Monday, December 21, 2009
Typically and philosophically, I am opposed to any more government regulation than it takes to keep order and maintain a level playing field. That is primarily because I have seen big government regulate good industries right into the ground. Take broadcasting. Specifically radio broadcasting.
Some regulation is absolutely necessary. If anyone could go buy a transmitter and start broadcasting, the airwaves would be chaos. See "Citizens' Band." But when the Federal Communications Commission deemed it wise to allow an owner to buy many, many signals in a single market, they condoned commoditization of limited spectrum space and effectively shut out good, creative--but not so wealthy--owners. Sure some of those small owners made out like bandits (assuming they got cash and are not holding paper!). See those big guys had to buy every available signal to fill out their portfolios--whether they were a viable station or not--all to assure stockholders, boards of directors, and Wall Street analysts that they were poised to grow.
I'm not the only one who thinks that kind of deregulation is destructive. Many who were forced out of radio by the cost-cutting weasels and their slash-costs-until-you-are-profitable mentality agree, as you might expect. Shareholders of such hollow "media companies" as Citadel should be complaining the loudest. Those geniuses have managed to take a decent lineup of radio stations and fly them nose first into the ground. (They declared bankruptcy over the weekend. That's right. Over the weekend! That is so typical as to be stereotypical!).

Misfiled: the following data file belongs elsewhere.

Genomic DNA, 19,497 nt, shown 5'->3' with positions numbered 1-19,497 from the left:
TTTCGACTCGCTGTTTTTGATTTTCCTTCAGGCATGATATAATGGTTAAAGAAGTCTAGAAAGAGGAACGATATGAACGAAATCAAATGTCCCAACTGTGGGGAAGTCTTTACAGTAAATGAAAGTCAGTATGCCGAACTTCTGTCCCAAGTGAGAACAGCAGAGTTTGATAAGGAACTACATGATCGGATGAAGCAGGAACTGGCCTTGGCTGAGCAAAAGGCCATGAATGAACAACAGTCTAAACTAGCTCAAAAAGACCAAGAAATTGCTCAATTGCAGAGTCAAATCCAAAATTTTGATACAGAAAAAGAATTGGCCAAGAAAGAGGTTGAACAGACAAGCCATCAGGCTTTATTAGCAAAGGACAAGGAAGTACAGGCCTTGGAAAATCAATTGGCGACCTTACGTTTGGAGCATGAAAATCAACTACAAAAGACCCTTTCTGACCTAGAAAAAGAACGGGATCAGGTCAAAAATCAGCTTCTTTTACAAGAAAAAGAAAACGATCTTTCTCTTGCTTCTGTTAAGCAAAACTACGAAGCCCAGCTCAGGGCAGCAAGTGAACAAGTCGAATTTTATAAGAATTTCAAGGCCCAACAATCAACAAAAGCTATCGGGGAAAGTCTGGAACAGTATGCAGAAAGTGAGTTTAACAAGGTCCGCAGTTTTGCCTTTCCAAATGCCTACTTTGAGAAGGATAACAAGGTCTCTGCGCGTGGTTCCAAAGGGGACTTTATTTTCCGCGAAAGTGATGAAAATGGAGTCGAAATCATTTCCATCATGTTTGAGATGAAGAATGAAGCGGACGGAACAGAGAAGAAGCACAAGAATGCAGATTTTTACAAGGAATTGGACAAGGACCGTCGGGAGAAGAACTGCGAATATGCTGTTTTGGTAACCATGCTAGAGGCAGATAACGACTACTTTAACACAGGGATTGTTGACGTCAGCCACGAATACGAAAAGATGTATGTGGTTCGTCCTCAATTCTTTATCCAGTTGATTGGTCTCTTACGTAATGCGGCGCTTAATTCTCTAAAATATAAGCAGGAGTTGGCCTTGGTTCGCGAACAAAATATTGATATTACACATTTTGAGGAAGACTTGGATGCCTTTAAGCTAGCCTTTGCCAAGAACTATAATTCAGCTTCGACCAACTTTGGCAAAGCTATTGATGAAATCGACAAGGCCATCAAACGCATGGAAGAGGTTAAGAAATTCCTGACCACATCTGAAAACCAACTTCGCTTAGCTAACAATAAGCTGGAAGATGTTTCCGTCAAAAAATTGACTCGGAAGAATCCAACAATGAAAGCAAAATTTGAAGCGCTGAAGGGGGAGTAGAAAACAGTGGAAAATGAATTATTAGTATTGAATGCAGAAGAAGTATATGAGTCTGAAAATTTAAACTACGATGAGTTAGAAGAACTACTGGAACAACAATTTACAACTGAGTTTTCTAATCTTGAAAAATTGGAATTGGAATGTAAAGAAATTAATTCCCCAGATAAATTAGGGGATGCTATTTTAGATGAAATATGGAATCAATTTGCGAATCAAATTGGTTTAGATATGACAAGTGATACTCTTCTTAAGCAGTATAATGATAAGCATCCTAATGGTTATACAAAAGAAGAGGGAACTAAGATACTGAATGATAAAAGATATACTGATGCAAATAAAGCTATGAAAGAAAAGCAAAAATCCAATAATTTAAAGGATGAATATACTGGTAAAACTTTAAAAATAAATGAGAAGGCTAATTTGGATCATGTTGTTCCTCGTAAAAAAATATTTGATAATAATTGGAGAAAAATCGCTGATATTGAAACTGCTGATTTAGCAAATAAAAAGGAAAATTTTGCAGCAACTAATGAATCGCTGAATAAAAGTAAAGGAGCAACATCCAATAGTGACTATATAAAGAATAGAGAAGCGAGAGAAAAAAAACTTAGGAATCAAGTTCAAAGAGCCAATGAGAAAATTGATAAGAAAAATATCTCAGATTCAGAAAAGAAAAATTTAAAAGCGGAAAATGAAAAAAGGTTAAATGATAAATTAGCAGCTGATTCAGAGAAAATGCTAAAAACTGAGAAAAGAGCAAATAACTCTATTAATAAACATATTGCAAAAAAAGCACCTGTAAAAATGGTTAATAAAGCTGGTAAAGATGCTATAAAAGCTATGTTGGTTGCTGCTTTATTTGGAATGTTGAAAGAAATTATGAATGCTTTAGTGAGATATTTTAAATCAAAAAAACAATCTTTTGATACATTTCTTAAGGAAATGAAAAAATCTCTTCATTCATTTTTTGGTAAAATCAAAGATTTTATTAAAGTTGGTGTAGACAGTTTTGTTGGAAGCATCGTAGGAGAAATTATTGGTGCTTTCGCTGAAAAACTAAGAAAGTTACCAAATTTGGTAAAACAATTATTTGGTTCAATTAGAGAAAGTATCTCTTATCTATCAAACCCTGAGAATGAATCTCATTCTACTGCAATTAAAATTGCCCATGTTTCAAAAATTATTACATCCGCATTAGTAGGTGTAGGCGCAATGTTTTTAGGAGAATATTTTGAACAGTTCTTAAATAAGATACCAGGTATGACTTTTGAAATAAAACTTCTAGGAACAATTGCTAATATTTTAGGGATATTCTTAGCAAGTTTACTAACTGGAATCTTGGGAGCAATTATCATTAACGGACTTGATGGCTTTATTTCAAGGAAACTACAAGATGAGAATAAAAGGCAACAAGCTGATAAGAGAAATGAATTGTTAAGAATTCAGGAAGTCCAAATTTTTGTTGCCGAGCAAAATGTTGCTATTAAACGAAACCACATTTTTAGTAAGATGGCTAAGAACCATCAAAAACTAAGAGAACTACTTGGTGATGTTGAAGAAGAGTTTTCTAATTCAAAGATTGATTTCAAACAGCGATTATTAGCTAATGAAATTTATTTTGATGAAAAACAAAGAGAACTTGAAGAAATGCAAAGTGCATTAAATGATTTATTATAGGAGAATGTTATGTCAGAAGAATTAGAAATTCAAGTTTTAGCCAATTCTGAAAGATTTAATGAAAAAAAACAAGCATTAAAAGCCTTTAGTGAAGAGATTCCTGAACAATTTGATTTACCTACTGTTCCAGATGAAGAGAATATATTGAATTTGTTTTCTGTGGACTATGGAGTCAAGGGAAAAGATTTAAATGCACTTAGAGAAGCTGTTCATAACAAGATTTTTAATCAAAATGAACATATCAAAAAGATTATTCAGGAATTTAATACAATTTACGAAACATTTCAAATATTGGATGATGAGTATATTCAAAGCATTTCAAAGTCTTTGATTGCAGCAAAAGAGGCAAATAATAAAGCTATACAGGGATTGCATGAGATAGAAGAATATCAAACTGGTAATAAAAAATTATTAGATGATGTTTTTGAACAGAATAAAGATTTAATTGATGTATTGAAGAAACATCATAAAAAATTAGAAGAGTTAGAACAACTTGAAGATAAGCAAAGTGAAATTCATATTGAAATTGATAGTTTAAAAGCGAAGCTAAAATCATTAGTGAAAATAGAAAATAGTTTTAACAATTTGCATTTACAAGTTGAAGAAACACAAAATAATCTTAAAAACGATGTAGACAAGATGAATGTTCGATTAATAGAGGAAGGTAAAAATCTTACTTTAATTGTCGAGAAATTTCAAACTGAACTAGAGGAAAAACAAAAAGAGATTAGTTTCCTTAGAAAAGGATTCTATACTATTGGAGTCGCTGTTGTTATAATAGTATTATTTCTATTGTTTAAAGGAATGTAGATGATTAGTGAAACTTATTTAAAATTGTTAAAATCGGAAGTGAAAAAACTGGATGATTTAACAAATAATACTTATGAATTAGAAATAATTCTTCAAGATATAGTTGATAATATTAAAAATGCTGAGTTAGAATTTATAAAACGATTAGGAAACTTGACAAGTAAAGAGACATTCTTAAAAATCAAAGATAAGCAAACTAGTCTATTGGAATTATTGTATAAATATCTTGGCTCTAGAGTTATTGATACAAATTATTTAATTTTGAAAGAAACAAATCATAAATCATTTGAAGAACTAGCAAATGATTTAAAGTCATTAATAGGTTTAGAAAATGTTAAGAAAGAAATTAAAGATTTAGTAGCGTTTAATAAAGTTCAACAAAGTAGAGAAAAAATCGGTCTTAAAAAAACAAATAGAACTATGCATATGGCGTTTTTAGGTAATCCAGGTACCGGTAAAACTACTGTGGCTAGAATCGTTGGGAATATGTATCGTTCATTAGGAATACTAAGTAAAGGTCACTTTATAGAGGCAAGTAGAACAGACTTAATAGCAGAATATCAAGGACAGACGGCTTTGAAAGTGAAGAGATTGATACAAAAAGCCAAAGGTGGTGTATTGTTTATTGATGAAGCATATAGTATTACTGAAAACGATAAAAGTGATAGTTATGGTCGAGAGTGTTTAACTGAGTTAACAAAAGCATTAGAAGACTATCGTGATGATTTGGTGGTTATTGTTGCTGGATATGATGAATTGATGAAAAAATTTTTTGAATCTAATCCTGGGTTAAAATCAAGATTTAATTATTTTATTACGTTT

Here--from a broadcasting trade report today--is another lone voice in the wilderness:
“The fruits of deregulation are now clear – everyone loses”, says Connecticut station owner Dennis Jackson. He says “the big story of 2009 is the ultimate comeuppance of impending bankruptcy being earned by the big three plundering conglomerators. These folks, with our NAB as their mouthpiece, persuaded Congress to require the FCC to deregulate radio ownership using the ruse that the new Docket 80-90 FMs were not otherwise economically viable, just as PC-based automation was making it possible to run a station on a shoestring. The fruits of deregulation are now clear - Everyone loses. That’s the listening public, investors, lenders, advertisers, and thousands of broadcasters who once made radio great and were fired from jobs to which they were dedicated. For the most part, corporate radio is a hollow, bloodless shell replacing a medium that listeners once cared deeply about. Perhaps 2010 will be the year when real broadcasters are let back into their stations and we can begin to turn our medium around before it's too late.”
I have a one-word response.